Spray painting: What the ancient past smelled like, and why that matters

Structures, objects, words — these are the mediums in which history is recorded.

An Egyptian painting from 1400 BCE depicts women holding flowers, an indication that they wore perfume. A new research project is recreating a perfume for this era, one likely worn by Cleopatra. Surprisingly, stronger fragrances such as cinnamon were considered ideal for women, in this period. (Getty Images)

Statues tell us what rulers looked like (or wished they did); monuments indicate what was considered significant (religion, trade, the afterlife). Songs and stories preserve tales of battles, victories, customs and feasts.

There are two things human history doesn’t record: the stories that record keepers didn’t want told; and the fragments they couldn’t capture. Fragrance is among the latter.

How does one convey an aroma? The challenge that perfume ads face today is, in many ways, an eternal one. In ancient art — from Egyptian carvings to Mughal miniatures — a blossom in the subject’s hands is used to indicate the presence of perfume.

Long-necked vials and flowers, particularly the lily, indicate a fresh aroma, a significant thing to be able to boast of, in a time of rudimentary sanitation and waste management.

Studies of what the past smelled like have been largely limited to analyses of the perfume industry, which dates to the ancient civilisations of Egypt and the Indus Valley. In the former, carvings even lay out recipes for oil-based aromatic mixes. At Indus Valley sites, researchers have found urns that once held oil- and water-based essences, and the remains of units where these mixes were produced.

There is, of course, a lot more to the tale. What did villages smell like, and the first cities? What were the aromas of a typical home, or person? Some of the missing chapters are now being filled in, as new technology analyses molecular traces of textiles, food, even the surfaces of walls and floors.

Evening of the Battle of Waterloo by Ernest Crofts; 1900. Paintings like this one are being studied for hints on odours from iconic events and places of the past. (Getty Images)
Evening of the Battle of Waterloo by Ernest Crofts; 1900. Paintings like this one are being studied for hints on odours from iconic events and places of the past. (Getty Images)

In Saudi Arabia, German archaeologist Barbara Huber is collecting samples from homes, temples, incense burners and cooking vessels, in attempts to recreate the smells of an ancient settlement called Tayma, preserved largely intact in a desert oasis, with remains dating from about 1500 BCE to 500 CE.

“Studying smells by leveraging potent new bio-molecular approaches can unlock another dimension of the past and help us understand critical aspects of lifestyles then,” Huber says. Her research, underway since 2016, has confirmed, for instance, that the inhabitants of Tayma burnt frankincense in their homes, likely to keep pests away and for its disinfectant, antibacterial properties.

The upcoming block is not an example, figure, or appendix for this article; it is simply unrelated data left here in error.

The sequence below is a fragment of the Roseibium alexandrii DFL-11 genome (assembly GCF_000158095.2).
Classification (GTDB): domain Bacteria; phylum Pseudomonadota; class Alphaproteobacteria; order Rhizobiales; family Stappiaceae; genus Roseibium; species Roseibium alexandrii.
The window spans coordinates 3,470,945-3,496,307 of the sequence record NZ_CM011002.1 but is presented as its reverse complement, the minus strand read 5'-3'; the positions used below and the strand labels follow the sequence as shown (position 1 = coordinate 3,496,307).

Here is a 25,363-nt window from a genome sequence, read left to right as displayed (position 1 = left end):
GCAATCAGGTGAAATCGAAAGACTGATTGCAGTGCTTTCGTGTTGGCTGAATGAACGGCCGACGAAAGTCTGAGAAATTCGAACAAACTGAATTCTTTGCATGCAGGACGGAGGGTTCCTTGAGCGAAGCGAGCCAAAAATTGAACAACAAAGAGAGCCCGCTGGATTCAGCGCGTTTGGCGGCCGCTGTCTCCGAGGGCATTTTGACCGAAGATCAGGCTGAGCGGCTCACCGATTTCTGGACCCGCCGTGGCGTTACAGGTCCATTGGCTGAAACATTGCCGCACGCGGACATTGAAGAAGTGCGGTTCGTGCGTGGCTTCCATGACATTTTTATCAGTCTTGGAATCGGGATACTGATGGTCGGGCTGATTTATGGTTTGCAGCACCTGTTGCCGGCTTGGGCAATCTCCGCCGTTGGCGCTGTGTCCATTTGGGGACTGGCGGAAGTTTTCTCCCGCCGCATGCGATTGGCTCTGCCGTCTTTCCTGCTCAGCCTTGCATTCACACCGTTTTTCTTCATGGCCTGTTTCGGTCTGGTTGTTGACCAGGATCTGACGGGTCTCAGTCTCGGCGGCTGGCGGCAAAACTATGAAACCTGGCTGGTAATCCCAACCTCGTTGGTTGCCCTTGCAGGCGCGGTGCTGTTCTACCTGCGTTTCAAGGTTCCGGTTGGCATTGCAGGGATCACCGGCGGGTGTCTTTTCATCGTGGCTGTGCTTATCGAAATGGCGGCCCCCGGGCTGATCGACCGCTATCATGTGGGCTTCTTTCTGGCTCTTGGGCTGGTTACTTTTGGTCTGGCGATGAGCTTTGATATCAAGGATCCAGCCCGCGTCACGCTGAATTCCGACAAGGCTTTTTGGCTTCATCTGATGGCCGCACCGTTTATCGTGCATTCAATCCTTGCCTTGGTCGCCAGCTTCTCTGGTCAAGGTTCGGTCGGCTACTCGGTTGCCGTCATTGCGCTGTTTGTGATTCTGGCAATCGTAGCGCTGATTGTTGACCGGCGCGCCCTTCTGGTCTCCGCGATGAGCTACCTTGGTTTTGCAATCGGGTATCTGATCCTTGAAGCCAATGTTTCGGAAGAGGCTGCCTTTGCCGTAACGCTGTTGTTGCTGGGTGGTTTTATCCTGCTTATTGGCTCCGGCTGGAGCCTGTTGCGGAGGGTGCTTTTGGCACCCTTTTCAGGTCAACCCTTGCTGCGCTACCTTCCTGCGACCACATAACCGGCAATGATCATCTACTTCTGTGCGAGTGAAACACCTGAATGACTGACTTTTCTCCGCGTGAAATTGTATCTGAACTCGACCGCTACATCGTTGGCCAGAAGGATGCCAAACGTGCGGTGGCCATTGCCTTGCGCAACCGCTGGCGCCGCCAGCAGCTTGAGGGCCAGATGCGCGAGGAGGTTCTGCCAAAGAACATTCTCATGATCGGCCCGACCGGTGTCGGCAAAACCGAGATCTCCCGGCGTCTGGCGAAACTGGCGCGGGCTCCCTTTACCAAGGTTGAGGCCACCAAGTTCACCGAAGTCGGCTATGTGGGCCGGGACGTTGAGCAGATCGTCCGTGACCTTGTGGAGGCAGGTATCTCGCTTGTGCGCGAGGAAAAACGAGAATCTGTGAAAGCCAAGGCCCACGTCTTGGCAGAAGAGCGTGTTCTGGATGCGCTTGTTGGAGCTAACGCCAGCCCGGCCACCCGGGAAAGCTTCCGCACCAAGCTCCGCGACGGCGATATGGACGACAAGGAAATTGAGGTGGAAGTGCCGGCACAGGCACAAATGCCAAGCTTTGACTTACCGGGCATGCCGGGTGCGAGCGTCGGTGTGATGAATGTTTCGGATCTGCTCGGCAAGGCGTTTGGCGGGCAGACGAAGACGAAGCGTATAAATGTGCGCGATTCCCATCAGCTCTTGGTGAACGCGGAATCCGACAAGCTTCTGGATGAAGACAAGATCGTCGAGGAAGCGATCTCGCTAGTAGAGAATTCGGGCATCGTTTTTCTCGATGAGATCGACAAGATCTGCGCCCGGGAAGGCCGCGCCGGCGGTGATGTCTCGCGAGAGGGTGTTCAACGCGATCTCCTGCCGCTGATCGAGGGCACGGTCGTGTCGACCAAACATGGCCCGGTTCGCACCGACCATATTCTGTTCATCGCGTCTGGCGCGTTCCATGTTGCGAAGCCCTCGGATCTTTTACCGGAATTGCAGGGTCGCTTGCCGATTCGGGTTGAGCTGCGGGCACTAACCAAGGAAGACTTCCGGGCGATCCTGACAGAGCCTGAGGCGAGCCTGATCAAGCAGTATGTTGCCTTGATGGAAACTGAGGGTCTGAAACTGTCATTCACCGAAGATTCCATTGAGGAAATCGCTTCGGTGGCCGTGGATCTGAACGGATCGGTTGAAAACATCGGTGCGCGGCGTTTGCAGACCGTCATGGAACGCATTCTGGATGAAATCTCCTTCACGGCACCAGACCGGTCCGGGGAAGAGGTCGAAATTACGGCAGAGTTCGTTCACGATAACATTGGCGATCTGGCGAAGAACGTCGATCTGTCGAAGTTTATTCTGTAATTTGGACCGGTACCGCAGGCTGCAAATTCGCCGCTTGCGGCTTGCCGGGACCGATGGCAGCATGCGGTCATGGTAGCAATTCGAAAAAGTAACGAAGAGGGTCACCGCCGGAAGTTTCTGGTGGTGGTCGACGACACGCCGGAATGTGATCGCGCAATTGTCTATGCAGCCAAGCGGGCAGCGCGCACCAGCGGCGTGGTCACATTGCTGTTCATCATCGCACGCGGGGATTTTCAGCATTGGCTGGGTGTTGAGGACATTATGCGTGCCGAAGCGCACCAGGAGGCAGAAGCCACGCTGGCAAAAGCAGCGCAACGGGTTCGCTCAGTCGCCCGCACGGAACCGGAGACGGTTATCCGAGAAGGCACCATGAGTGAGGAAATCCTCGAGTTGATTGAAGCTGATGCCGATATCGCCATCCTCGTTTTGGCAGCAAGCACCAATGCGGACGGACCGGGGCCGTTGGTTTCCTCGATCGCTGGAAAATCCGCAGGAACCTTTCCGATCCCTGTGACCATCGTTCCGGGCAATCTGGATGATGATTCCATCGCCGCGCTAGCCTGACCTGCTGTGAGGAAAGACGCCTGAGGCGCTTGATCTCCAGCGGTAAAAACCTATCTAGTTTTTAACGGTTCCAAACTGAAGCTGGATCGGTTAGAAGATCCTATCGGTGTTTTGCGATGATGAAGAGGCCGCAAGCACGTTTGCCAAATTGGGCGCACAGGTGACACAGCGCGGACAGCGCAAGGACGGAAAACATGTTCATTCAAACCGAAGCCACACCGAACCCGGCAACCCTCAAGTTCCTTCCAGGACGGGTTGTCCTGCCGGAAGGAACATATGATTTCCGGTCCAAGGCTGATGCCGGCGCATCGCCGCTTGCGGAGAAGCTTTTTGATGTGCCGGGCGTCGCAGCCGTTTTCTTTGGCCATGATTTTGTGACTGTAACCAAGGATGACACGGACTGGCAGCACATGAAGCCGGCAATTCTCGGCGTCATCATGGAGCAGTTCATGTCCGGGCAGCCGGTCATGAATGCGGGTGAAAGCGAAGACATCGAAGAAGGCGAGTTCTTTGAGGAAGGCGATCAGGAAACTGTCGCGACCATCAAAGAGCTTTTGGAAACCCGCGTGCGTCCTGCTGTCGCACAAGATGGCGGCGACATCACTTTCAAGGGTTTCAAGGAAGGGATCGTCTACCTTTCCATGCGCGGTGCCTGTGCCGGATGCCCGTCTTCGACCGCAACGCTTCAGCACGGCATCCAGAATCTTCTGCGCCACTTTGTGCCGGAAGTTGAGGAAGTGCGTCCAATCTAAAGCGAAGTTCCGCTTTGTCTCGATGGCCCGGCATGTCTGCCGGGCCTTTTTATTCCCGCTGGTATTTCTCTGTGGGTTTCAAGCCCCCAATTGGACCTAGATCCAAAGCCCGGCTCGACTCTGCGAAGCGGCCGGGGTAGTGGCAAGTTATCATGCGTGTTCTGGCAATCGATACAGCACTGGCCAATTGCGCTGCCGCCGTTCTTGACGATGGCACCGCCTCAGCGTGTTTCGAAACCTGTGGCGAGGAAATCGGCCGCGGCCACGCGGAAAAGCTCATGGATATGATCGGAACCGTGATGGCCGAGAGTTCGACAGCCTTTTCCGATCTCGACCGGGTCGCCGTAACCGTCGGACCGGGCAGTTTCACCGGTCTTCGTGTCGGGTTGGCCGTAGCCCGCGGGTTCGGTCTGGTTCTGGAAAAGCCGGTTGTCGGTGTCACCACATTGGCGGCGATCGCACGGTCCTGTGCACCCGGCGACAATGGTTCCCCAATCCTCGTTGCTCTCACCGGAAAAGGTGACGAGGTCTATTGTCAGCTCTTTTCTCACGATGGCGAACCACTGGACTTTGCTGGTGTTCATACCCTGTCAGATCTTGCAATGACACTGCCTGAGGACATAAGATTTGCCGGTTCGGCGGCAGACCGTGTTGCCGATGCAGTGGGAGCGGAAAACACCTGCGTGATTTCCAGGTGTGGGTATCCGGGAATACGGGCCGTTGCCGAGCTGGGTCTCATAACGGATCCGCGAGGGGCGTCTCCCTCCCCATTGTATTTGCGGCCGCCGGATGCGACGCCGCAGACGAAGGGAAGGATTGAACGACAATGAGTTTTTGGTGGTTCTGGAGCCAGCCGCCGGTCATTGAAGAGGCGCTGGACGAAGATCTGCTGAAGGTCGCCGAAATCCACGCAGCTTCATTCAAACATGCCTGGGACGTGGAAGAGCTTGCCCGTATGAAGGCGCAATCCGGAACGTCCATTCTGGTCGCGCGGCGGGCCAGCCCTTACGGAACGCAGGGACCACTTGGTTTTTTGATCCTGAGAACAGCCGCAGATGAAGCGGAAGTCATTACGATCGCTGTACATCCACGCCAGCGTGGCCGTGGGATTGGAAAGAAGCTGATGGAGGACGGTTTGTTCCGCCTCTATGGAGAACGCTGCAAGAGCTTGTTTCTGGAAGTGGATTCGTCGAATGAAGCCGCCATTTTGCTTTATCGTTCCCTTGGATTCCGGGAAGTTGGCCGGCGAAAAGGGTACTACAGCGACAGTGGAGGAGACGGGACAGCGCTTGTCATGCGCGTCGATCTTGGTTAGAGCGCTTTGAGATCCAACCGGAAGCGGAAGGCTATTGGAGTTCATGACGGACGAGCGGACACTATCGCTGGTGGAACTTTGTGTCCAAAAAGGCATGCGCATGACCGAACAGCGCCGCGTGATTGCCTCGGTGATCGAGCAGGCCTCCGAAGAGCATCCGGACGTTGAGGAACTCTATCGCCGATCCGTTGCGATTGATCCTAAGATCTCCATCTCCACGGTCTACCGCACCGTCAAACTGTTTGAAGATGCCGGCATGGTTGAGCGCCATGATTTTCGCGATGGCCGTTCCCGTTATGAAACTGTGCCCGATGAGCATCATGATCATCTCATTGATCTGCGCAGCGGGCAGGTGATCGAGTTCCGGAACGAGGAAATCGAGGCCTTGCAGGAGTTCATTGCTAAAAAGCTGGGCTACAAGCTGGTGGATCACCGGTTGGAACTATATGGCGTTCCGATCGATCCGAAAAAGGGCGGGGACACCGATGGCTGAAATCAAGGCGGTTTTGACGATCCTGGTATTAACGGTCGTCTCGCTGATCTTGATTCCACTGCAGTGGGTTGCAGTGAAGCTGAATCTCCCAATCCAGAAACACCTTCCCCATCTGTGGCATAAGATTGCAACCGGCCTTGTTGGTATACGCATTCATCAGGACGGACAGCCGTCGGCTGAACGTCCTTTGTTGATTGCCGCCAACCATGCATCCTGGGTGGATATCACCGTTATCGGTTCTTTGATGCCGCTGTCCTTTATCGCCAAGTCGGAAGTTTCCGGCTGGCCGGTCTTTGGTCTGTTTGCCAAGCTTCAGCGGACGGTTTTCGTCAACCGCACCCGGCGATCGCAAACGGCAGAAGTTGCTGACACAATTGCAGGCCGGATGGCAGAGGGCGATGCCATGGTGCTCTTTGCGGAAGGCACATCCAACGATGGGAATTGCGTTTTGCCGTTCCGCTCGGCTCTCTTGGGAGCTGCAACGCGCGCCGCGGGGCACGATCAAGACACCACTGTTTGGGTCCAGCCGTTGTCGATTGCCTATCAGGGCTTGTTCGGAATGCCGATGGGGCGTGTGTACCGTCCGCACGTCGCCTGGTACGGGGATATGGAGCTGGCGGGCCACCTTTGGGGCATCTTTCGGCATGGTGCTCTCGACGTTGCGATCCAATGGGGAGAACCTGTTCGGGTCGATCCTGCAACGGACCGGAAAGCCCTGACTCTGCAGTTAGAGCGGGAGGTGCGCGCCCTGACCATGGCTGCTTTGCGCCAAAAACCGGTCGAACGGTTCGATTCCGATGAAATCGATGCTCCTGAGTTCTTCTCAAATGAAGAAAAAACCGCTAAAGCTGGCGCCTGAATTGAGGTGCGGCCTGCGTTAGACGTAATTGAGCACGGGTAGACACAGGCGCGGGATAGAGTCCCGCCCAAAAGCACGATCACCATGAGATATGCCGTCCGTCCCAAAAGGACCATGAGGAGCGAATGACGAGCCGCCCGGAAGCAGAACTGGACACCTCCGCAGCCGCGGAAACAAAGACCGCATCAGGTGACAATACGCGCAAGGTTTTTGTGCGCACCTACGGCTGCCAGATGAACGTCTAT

This doesn’t just indicate what they knew; it indicates what they could afford. Frankincense was so expensive that the philosopher and military commander Pliny the Elder made note of its exorbitance in his writings, in the 1st century CE.

Researchers around the world, meanwhile, are borrowing expertise from fields such as art, chemistry and artificial intelligence (AI) programming to unlock other smells from the distant past.

In Europe, the Odeuropa project is using an AI-powered algorithm to scan imagery and text from across 400 years, starting in the 17th century, for clues of, for instance, what the canals of Amsterdam smelt like (apparently, it was a potent stench), and what aromas were overlaid on perfumed gloves. These smells are being recreated artificially and released into museums, to add another dimension to exhibitions.

Interesting details emerge when one looks back in this manner.

Researchers have found, from literary sources, that men in ancient Athens preferred floral notes, while resinous, woody, long-lasting fragrances such as stacte and Mendesian were considered ideal for women. Cinnamon, in particular, was associated with sex and luxury.

(Did Egypt’s queen Cleopatra use the cinnamon-heavy Mendesian? How have researchers recreated it? Read the story alongside for more on this and other ongoing experiments.)

Then again, recipes for Egyptian perfumes such as the susinon call for the harvesting and careful processing of 1,000 lilies in a day. “This indicates that a large workforce of slaves was likely exploited for the production of just a few litres of perfumed oil,” says researcher Sean Coughlin, who has spent years studying ancient cosmetics (and worked on recreating the Cleopatra perfume).

Most vitally, the study of smells has the potential to help us understand the everyday citizen of an ancient world, far better. There is little documentation of the general populace. Most ancient texts and art works focus on the lives and lifestyles of rulers and the elite; at most, record books may represent census numbers, or details of harvests and trade. Who were these people? What were their lives like? “An analysis of smells and aromatic substances can help recreate the fragrances of private houses,” says Huber, “or contexts that represented everyday life, such as an ancient village.”